Implementation and preliminary outcomes of a comprehensive oral chemotherapy management clinic

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Abstract

Purpose

Improved outcomes achieved by an oral chemotherapy management (OCM) clinic, including a reduction in the need for medication-related interventions, are reported.

Summary

A retrospective observational cohort study was conducted to assess the effectiveness of an OCM clinic providing comprehensive medication therapy management (MTM) services, including education on various oral chemotherapy agents, concurrent medications, and symptom management, as well as insurance assistance. Patient demographics, self-rated depression scores, and data on concurrent medication use, types of interventions, and intervention outcomes were collected at baseline and at follow-up visits for up to three months. Thirty clinic patients (9 men and 21 women with a mean age of 64.5 years) were evaluated; the majority had advanced-stage cancer and no live-in caregiver. On average, the patients had 2.8 comorbid conditions, including hypertension (43%), chronic pain (43%), and diabetes (37%), and were taking 12.7 concurrent medications (range, 3–26). In general, OCM clinic interventions in five categories (adverse events, adherence, drug interactions, medication errors, and symptom management) decreased during the measured time periods. About 70% of OCM clinic interventions were associated with positive outcomes (i.e., complete resolution of event or improved response to therapy), with 67% and 36% of interventions resulting in potential cost avoidance and cost savings, respectively. Rates of optimal oral chemotherapy adherence and persistence were estimated at 70%.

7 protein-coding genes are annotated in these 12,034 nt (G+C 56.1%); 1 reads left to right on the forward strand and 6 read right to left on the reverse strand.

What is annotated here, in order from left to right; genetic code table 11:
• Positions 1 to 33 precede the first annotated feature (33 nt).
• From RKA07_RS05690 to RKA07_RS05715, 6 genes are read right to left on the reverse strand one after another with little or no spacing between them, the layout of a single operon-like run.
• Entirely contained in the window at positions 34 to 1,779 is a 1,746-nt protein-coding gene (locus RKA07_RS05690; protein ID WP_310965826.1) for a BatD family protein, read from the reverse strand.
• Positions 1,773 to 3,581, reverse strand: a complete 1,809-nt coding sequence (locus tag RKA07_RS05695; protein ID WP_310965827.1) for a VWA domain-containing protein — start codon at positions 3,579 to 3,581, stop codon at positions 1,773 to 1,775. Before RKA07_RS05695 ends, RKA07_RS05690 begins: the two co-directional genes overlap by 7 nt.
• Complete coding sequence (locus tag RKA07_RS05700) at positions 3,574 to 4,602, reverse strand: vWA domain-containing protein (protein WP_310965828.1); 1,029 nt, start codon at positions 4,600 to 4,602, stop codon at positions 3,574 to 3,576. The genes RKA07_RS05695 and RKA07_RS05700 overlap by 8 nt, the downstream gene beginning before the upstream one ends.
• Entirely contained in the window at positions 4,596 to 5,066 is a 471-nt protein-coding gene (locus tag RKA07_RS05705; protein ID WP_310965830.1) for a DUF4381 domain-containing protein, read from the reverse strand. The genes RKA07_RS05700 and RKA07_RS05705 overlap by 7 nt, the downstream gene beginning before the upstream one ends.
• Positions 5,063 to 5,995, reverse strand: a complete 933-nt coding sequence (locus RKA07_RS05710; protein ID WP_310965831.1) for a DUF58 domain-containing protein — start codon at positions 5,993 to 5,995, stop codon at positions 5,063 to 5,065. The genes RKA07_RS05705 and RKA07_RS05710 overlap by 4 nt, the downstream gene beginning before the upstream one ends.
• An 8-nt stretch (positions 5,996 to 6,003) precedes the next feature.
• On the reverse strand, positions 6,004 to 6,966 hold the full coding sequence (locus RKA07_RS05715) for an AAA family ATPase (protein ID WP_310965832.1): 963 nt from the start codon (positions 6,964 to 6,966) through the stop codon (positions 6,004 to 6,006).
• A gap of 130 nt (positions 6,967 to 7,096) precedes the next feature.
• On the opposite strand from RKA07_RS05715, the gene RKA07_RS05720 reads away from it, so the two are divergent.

Conclusion

An OCM clinic with comprehensive MTM services was effective in delivering early interventions, resulting in decreased rates of adverse effects, nonadherence, drug interactions, and medication errors over time.

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